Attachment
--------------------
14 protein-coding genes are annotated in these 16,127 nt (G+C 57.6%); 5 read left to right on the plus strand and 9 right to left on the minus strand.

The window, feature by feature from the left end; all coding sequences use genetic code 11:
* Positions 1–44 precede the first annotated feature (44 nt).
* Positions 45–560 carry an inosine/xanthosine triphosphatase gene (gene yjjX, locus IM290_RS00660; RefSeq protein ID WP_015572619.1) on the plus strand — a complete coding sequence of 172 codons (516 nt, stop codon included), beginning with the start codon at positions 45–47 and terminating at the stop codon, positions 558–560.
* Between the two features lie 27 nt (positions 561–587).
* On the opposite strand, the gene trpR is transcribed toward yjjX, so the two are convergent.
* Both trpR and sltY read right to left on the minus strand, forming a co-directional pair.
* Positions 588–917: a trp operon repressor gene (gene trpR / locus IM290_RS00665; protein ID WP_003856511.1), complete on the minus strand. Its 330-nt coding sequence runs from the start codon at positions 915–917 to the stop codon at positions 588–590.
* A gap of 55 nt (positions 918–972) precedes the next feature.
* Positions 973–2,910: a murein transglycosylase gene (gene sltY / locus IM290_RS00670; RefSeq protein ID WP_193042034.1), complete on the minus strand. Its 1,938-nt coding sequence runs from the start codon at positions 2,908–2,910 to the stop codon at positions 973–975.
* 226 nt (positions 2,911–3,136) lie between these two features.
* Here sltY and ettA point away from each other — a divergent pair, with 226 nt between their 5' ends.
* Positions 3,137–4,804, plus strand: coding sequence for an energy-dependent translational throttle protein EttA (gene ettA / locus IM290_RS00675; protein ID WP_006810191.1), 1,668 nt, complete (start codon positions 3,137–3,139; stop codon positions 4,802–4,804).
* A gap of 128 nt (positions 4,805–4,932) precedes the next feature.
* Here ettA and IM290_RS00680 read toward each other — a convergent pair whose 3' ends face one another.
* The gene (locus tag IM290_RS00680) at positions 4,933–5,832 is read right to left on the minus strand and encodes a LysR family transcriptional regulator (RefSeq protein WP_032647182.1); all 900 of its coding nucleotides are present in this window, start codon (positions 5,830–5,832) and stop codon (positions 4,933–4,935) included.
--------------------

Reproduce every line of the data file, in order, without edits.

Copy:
14 protein-coding genes are annotated in these 16,127 nt (G+C 57.6%); 5 read left to right on the plus strand and 9 right to left on the minus strand.

The window, feature by feature from the left end; all coding sequences use genetic code 11:
* Positions 1–44 precede the first annotated feature (44 nt).
* Positions 45–560 carry an inosine/xanthosine triphosphatase gene (gene yjjX, locus IM290_RS00660; RefSeq protein ID WP_015572619.1) on the plus strand — a complete coding sequence of 172 codons (516 nt, stop codon included), beginning with the start codon at positions 45–47 and terminating at the stop codon, positions 558–560.
* Between the two features lie 27 nt (positions 561–587).
* On the opposite strand, the gene trpR is transcribed toward yjjX, so the two are convergent.
* Both trpR and sltY read right to left on the minus strand, forming a co-directional pair.
* Positions 588–917: a trp operon repressor gene (gene trpR / locus IM290_RS00665; protein ID WP_003856511.1), complete on the minus strand. Its 330-nt coding sequence runs from the start codon at positions 915–917 to the stop codon at positions 588–590.
* A gap of 55 nt (positions 918–972) precedes the next feature.
* Positions 973–2,910: a murein transglycosylase gene (gene sltY / locus IM290_RS00670; RefSeq protein ID WP_193042034.1), complete on the minus strand. Its 1,938-nt coding sequence runs from the start codon at positions 2,908–2,910 to the stop codon at positions 973–975.
* 226 nt (positions 2,911–3,136) lie between these two features.
* Here sltY and ettA point away from each other — a divergent pair, with 226 nt between their 5' ends.
* Positions 3,137–4,804, plus strand: coding sequence for an energy-dependent translational throttle protein EttA (gene ettA / locus IM290_RS00675; protein ID WP_006810191.1), 1,668 nt, complete (start codon positions 3,137–3,139; stop codon positions 4,802–4,804).
* A gap of 128 nt (positions 4,805–4,932) precedes the next feature.
* Here ettA and IM290_RS00680 read toward each other — a convergent pair whose 3' ends face one another.
* The gene (locus tag IM290_RS00680) at positions 4,933–5,832 is read right to left on the minus strand and encodes a LysR family transcriptional regulator (RefSeq protein WP_032647182.1); all 900 of its coding nucleotides are present in this window, start codon (positions 5,830–5,832) and stop codon (positions 4,933–4,935) included.